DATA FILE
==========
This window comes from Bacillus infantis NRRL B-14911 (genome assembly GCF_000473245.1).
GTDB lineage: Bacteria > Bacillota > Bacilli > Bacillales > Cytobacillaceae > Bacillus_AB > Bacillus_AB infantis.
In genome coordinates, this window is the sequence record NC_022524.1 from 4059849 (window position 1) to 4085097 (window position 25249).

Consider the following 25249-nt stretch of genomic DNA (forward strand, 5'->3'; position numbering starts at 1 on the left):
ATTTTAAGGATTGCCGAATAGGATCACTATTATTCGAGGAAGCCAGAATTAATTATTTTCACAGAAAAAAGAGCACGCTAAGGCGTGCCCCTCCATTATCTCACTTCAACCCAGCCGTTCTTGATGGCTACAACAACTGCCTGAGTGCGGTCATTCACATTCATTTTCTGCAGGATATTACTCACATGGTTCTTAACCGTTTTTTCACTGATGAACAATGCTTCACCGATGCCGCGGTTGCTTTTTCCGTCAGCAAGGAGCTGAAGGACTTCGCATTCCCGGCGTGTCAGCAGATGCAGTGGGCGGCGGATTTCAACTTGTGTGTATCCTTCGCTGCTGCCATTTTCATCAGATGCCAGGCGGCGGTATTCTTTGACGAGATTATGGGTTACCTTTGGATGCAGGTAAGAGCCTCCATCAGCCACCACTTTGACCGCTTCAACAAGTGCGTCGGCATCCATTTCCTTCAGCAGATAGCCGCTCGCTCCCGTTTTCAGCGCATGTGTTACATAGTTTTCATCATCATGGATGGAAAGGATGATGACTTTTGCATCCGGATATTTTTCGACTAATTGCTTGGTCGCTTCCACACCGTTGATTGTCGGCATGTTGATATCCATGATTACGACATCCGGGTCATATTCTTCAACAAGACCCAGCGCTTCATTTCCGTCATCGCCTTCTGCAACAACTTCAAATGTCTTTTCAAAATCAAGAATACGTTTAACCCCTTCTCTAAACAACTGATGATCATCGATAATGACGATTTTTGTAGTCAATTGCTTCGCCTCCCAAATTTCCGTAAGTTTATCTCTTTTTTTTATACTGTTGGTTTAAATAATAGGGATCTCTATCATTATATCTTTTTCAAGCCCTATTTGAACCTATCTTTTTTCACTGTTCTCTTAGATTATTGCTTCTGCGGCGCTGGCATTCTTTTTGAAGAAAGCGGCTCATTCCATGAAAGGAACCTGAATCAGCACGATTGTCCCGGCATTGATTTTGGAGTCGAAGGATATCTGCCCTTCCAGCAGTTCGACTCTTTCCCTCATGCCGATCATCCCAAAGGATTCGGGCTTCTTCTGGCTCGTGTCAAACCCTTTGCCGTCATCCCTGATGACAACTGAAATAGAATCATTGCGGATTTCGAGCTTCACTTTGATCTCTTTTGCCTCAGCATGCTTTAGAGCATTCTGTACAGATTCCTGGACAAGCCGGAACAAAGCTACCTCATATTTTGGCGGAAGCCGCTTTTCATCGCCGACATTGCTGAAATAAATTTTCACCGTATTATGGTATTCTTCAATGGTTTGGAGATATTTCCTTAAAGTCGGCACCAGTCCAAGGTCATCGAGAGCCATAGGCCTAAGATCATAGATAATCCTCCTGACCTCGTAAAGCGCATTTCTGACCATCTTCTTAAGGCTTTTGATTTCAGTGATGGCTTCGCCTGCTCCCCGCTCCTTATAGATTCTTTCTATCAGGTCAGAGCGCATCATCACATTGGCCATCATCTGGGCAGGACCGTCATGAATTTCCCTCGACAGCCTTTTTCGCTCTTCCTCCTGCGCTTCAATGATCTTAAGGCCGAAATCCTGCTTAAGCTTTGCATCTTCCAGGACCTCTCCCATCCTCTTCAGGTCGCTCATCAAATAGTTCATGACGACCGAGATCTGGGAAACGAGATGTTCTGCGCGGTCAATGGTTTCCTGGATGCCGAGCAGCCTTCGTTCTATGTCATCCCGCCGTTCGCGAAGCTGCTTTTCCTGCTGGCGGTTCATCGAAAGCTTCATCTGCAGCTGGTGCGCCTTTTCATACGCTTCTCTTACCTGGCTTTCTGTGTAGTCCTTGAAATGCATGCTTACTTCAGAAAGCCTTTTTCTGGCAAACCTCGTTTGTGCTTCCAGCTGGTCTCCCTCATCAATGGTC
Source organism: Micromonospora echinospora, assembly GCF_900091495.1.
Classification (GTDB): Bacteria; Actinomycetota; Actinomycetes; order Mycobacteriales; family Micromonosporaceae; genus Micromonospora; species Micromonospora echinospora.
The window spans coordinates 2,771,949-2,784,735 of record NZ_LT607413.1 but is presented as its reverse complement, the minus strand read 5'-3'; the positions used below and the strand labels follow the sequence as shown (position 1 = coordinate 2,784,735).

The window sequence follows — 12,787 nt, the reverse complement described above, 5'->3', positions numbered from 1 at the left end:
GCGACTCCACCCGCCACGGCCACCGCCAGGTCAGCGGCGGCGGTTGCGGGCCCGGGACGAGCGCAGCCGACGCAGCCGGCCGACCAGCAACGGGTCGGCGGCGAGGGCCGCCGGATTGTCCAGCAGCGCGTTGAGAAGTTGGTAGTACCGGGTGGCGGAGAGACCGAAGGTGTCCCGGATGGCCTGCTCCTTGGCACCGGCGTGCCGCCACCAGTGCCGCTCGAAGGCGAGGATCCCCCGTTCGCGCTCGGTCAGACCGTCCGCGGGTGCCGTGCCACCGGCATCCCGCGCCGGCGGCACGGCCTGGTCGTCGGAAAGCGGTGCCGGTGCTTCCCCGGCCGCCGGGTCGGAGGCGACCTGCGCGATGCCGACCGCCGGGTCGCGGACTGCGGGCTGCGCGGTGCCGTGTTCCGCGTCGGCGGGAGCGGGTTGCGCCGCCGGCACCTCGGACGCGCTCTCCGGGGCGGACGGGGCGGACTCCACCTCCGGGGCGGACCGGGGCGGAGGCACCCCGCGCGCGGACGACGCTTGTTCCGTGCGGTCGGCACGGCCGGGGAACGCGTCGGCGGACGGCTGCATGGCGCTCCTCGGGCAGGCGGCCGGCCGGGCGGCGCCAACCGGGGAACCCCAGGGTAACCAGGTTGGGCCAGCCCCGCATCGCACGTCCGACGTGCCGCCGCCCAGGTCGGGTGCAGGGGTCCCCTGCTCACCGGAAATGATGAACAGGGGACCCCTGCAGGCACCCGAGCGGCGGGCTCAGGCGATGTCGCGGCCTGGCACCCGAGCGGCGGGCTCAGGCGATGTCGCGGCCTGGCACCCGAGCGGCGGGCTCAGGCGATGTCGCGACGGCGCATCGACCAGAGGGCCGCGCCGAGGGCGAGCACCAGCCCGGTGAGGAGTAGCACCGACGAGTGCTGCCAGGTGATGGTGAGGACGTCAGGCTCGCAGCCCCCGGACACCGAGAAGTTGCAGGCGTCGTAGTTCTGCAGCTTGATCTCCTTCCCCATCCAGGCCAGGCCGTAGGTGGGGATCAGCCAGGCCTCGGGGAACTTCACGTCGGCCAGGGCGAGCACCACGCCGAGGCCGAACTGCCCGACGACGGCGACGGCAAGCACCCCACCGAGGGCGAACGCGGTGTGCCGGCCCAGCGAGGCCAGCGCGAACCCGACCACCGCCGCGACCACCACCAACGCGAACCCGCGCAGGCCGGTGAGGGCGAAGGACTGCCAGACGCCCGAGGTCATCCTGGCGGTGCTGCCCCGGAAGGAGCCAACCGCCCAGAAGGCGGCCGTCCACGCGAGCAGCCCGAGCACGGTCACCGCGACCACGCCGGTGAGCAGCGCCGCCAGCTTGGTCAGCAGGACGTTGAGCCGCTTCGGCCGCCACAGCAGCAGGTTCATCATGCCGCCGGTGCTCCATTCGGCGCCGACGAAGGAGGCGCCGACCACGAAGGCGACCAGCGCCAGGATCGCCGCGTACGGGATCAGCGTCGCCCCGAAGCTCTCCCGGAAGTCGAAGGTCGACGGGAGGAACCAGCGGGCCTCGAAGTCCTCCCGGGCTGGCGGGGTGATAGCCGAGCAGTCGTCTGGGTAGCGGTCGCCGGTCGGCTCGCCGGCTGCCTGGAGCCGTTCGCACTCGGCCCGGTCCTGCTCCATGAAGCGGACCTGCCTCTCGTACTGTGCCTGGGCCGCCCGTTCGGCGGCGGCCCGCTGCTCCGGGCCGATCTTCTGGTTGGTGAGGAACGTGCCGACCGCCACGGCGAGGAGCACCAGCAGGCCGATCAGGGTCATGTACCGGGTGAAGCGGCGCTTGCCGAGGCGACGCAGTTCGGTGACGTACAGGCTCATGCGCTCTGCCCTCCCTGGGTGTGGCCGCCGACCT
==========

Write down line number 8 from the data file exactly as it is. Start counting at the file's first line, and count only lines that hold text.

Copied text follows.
The window spans coordinates 2,771,949-2,784,735 of record NZ_LT607413.1 but is presented as its reverse complement, the minus strand read 5'-3'; the positions used below and the strand labels follow the sequence as shown (position 1 = coordinate 2,784,735).